15-year Depreciation for Certain Real Property Improvements Made Permanent. The Act retroactively makes permanent the 15-year straight-line depreciation privilege for qualified leasehold improvements, restaurant property and space improvements. 

 

Bonus Depreciation Extended Through 2019. The Act retroactively extends bonus depreciation for qualifying new assets that are placed in service during 2015 through 2019. The bonus depreciation percentage is 50% for property placed in service during 2015 through 2016, and phases down to 40% for property placed in service in 2018 and 30% for property placed in service in 2019. 

 

For new passenger autos and light trucks subject to the luxury auto depreciation limitations, the bonus depreciation increases the maximum first-year depreciation deduction by $8,000 for vehicles placed in service through 2017, $6,400 for vehicles placed in service in 2018, and $4,800 for vehicles places in service in 2019. 

Read more here.


Other Business Tax Breaks

Tax Breaks Made Permanent. Business provisions made permanent by the Act include the following:
  • Research and Development (R&D) Credit.
  • Break for S Corporation Built-in Gains
  • Differential Pay Credit for Small Employers

Work Opportunity Credit (WOTC) Hiring Deadline Extended through 2019. 

  

Tax Breaks Extended through 2016. The following business tax breaks were retroactively extended for two years through 2016:

  • Credit for Building Energy-Efficient Homes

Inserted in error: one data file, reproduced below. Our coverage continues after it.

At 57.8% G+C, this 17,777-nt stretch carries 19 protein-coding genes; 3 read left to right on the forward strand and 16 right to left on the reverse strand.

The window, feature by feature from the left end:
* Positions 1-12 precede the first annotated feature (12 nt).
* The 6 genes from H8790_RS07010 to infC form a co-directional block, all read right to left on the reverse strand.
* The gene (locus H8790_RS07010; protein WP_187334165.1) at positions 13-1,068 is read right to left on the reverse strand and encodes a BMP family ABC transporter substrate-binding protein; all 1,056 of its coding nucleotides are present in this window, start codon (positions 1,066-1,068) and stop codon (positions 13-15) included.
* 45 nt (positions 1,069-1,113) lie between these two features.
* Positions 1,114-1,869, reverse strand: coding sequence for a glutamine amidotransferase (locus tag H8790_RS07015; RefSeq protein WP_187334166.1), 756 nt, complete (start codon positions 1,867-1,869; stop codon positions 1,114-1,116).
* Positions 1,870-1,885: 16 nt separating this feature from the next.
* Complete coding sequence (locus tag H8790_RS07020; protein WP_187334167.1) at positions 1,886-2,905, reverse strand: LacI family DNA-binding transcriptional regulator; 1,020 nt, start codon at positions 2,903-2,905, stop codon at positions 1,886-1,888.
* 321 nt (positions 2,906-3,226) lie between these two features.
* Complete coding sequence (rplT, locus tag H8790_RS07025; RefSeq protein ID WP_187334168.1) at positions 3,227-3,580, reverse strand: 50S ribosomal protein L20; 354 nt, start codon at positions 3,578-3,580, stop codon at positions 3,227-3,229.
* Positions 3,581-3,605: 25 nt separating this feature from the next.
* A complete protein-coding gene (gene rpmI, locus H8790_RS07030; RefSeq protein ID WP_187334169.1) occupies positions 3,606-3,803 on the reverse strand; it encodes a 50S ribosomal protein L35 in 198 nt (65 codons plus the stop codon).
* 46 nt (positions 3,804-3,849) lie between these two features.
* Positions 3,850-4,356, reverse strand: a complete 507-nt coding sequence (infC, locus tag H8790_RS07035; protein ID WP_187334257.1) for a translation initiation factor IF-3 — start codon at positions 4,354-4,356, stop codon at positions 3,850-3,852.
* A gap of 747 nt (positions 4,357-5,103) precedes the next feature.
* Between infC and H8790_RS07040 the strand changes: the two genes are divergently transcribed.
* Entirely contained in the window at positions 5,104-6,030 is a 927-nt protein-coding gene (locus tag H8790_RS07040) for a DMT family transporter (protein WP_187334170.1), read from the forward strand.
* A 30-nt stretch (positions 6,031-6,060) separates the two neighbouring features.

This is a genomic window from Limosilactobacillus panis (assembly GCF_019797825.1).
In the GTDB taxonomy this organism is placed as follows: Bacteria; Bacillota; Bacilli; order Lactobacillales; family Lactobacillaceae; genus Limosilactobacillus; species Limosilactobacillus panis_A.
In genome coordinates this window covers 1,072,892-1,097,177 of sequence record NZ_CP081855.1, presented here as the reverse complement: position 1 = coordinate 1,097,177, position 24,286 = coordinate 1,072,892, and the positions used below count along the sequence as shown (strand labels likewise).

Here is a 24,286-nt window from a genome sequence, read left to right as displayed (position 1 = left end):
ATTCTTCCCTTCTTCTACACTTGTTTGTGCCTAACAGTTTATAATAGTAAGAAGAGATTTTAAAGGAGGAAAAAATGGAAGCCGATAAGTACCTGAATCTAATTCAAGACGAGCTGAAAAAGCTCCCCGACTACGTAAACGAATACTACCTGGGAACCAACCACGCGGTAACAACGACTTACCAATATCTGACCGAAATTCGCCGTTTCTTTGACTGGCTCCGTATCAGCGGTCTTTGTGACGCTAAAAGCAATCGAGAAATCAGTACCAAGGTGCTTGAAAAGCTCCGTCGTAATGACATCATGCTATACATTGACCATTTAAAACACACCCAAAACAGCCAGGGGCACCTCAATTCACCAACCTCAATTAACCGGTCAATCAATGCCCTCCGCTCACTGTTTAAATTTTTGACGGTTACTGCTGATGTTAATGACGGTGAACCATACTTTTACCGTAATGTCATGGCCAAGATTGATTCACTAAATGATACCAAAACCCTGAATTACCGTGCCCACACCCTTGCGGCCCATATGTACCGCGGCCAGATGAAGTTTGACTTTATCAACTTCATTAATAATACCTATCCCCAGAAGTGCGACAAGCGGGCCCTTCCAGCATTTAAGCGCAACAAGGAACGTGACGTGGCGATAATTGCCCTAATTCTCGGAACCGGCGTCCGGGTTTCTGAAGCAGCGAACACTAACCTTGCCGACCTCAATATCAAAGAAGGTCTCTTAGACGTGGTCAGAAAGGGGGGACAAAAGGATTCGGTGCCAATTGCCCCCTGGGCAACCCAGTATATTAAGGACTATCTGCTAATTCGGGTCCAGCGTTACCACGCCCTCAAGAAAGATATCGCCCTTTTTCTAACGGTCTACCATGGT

• Energy-Efficient Commercial Building Property Deduction

New Rules for Information Reporting 

Accelerated Due Date for Reporting Employee and Nonemployee Compensation. Currently Form 1099-MISC and W-2 must be filed with the IRS by the last day of Februrary of the year following the calendar year to which such returns relate. Starting in 2017 the 1099-MISC form and W-2 must be filed by the end January.  

Penalty Relief for De Minimis Errors on Information Returns. The Act establishes a new safe harbor from penalties if the return is otherwise correctly filed but includes a de minimis error of $100 or less ($25 or less in the case of errors involving tax withholding). In this case, the issuer is not required to file a corrected return and no penalty is imposed, unless the recipient of the return requests a corrected return. 

 

Read more here.


Healthcare Excise Taxes Delayed

The Act delays the imposition following healthcare excise taxes:
  • Medical Device Tax
  • Cadillac Medical Insurance Tax 

Conclusion

As you can see, the tax extender legislation includes many tax law changes, however the good news is that most of the changes were favorable for most taxpayers. Please let us know if you have any questions or want more complete information relative to your particular circumstances. Also, just a reminder that Form 1099's and W-2's should be issued to the recipient by January 31st, so let us know if you need our assistance in preparing them. 

Our Best, 

Wittenberg CPA, PS
www.WittenbergCPA.com